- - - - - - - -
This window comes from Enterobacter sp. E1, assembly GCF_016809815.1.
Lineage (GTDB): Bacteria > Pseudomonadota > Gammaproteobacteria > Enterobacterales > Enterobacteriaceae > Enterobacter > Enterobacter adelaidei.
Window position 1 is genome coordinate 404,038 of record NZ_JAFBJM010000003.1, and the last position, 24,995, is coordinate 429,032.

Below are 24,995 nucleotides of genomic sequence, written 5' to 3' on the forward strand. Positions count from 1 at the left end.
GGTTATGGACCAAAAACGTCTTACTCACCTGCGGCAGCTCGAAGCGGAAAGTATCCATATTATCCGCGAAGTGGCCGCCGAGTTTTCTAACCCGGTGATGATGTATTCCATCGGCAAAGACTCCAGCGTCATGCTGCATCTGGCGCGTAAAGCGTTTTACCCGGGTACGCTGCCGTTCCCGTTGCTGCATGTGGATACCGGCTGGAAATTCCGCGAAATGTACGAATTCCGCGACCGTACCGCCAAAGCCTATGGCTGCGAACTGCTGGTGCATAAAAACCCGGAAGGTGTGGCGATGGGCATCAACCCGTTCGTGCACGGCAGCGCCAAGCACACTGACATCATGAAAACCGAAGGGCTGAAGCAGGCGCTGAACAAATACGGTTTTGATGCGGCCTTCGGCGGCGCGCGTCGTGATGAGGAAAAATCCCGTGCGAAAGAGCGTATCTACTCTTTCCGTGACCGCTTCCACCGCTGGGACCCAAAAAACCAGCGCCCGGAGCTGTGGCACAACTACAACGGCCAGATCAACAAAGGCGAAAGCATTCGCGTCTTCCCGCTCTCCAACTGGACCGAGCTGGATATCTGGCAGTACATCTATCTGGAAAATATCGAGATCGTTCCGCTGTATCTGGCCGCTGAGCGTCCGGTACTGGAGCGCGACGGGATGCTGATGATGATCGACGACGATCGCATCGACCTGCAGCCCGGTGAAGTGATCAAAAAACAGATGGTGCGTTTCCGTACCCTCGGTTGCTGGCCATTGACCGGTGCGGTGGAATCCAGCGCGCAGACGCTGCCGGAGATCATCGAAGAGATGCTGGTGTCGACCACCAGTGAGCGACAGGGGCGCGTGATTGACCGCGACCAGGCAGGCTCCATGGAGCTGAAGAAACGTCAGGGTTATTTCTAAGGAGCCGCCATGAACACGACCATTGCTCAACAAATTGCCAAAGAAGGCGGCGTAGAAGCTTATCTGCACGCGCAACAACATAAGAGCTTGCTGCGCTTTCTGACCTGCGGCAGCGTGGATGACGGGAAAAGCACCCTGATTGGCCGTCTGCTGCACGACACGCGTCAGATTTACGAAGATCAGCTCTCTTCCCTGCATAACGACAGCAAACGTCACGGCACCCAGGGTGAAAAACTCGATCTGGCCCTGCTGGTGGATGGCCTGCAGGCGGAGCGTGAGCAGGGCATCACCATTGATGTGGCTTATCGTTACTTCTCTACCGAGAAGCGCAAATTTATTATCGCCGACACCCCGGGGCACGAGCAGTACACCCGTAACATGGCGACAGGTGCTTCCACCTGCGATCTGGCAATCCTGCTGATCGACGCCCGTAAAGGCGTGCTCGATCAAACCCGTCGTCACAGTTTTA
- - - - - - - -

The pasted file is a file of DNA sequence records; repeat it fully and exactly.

This window comes from Enterobacter sp. E1, assembly GCF_016809815.1.
Lineage (GTDB): Bacteria > Pseudomonadota > Gammaproteobacteria > Enterobacterales > Enterobacteriaceae > Enterobacter > Enterobacter adelaidei.
Window position 1 is genome coordinate 404,038 of record NZ_JAFBJM010000003.1, and the last position, 24,995, is coordinate 429,032.

Below are 24,995 nucleotides of genomic sequence, written 5' to 3' on the forward strand. Positions count from 1 at the left end.
GGTTATGGACCAAAAACGTCTTACTCACCTGCGGCAGCTCGAAGCGGAAAGTATCCATATTATCCGCGAAGTGGCCGCCGAGTTTTCTAACCCGGTGATGATGTATTCCATCGGCAAAGACTCCAGCGTCATGCTGCATCTGGCGCGTAAAGCGTTTTACCCGGGTACGCTGCCGTTCCCGTTGCTGCATGTGGATACCGGCTGGAAATTCCGCGAAATGTACGAATTCCGCGACCGTACCGCCAAAGCCTATGGCTGCGAACTGCTGGTGCATAAAAACCCGGAAGGTGTGGCGATGGGCATCAACCCGTTCGTGCACGGCAGCGCCAAGCACACTGACATCATGAAAACCGAAGGGCTGAAGCAGGCGCTGAACAAATACGGTTTTGATGCGGCCTTCGGCGGCGCGCGTCGTGATGAGGAAAAATCCCGTGCGAAAGAGCGTATCTACTCTTTCCGTGACCGCTTCCACCGCTGGGACCCAAAAAACCAGCGCCCGGAGCTGTGGCACAACTACAACGGCCAGATCAACAAAGGCGAAAGCATTCGCGTCTTCCCGCTCTCCAACTGGACCGAGCTGGATATCTGGCAGTACATCTATCTGGAAAATATCGAGATCGTTCCGCTGTATCTGGCCGCTGAGCGTCCGGTACTGGAGCGCGACGGGATGCTGATGATGATCGACGACGATCGCATCGACCTGCAGCCCGGTGAAGTGATCAAAAAACAGATGGTGCGTTTCCGTACCCTCGGTTGCTGGCCATTGACCGGTGCGGTGGAATCCAGCGCGCAGACGCTGCCGGAGATCATCGAAGAGATGCTGGTGTCGACCACCAGTGAGCGACAGGGGCGCGTGATTGACCGCGACCAGGCAGGCTCCATGGAGCTGAAGAAACGTCAGGGTTATTTCTAAGGAGCCGCCATGAACACGACCATTGCTCAACAAATTGCCAAAGAAGGCGGCGTAGAAGCTTATCTGCACGCGCAACAACATAAGAGCTTGCTGCGCTTTCTGACCTGCGGCAGCGTGGATGACGGGAAAAGCACCCTGATTGGCCGTCTGCTGCACGACACGCGTCAGATTTACGAAGATCAGCTCTCTTCCCTGCATAACGACAGCAAACGTCACGGCACCCAGGGTGAAAAACTCGATCTGGCCCTGCTGGTGGATGGCCTGCAGGCGGAGCGTGAGCAGGGCATCACCATTGATGTGGCTTATCGTTACTTCTCTACCGAGAAGCGCAAATTTATTATCGCCGACACCCCGGGGCACGAGCAGTACACCCGTAACATGGCGACAGGTGCTTCCACCTGCGATCTGGCAATCCTGCTGATCGACGCCCGTAAAGGCGTGCTCGATCAAACCCGTCGTCACAGTTTTA